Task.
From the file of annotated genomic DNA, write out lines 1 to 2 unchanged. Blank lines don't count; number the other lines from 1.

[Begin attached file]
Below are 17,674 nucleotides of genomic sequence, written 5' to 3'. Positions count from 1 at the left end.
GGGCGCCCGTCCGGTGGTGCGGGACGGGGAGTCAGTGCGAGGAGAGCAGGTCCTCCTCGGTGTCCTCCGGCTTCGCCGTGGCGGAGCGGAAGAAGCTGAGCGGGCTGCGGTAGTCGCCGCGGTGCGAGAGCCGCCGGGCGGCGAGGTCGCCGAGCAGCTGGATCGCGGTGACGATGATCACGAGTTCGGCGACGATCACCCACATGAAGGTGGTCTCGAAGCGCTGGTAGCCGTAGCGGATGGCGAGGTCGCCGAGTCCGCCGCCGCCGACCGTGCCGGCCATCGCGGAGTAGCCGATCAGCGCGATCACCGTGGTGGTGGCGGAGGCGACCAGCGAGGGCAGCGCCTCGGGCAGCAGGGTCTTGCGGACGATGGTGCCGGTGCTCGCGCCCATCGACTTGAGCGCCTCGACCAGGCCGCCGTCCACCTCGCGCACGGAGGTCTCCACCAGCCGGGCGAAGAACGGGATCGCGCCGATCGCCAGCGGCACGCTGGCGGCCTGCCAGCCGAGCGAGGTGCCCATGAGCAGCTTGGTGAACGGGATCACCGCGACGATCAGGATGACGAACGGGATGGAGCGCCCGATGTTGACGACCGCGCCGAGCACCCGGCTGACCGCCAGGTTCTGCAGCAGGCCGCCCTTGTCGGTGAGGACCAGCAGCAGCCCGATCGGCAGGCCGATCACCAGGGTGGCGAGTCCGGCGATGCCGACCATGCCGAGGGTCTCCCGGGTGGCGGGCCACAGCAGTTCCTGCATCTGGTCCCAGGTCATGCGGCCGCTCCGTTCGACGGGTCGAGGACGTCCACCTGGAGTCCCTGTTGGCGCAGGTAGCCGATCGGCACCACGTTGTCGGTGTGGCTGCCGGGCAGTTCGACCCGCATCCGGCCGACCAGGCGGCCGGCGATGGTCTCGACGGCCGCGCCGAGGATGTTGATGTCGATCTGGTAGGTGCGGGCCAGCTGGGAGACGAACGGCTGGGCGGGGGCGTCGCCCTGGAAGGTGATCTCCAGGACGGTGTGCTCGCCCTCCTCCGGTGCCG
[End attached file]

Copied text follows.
Below are 17,674 nucleotides of genomic sequence, written 5' to 3'. Positions count from 1 at the left end.
GGGCGCCCGTCCGGTGGTGCGGGACGGGGAGTCAGTGCGAGGAGAGCAGGTCCTCCTCGGTGTCCTCCGGCTTCGCCGTGGCGGAGCGGAAGAAGCTGAGCGGGCTGCGGTAGTCGCCGCGGTGCGAGAGCCGCCGGGCGGCGAGGTCGCCGAGCAGCTGGATCGCGGTGACGATGATCACGAGTTCGGCGACGATCACCCACATGAAGGTGGTCTCGAAGCGCTGGTAGCCGTAGCGGATGGCGAGGTCGCCGAGTCCGCCGCCGCCGACCGTGCCGGCCATCGCGGAGTAGCCGATCAGCGCGATCACCGTGGTGGTGGCGGAGGCGACCAGCGAGGGCAGCGCCTCGGGCAGCAGGGTCTTGCGGACGATGGTGCCGGTGCTCGCGCCCATCGACTTGAGCGCCTCGACCAGGCCGCCGTCCACCTCGCGCACGGAGGTCTCCACCAGCCGGGCGAAGAACGGGATCGCGCCGATCGCCAGCGGCACGCTGGCGGCCTGCCAGCCGAGCGAGGTGCCCATGAGCAGCTTGGTGAACGGGATCACCGCGACGATCAGGATGACGAACGGGATGGAGCGCCCGATGTTGACGACCGCGCCGAGCACCCGGCTGACCGCCAGGTTCTGCAGCAGGCCGCCCTTGTCGGTGAGGACCAGCAGCAGCCCGATCGGCAGGCCGATCACCAGGGTGGCGAGTCCGGCGATGCCGACCATGCCGAGGGTCTCCCGGGTGGCGGGCCACAGCAGTTCCTGCATCTGGTCCCAGGTCATGCGGCCGCTCCGTTCGACGGGTCGAGGACGTCCACCTGGAGTCCCTGTTGGCGCAGGTAGCCGATCGGCACCACGTTGTCGGTGTGGCTGCCGGGCAGTTCGACCCGCATCCGGCCGACCAGGCGGCCGGCGATGGTCTCGACGGCCGCGCCGAGGATGTTGATGTCGATCTGGTAGGTGCGGGCCAGCTGGGAGACGAACGGCTGGGCGGGGGCGTCGCCCTGGAAGGTGATCTCCAGGACGGTGTGCTCGCCCTCCTCCGGTGCCG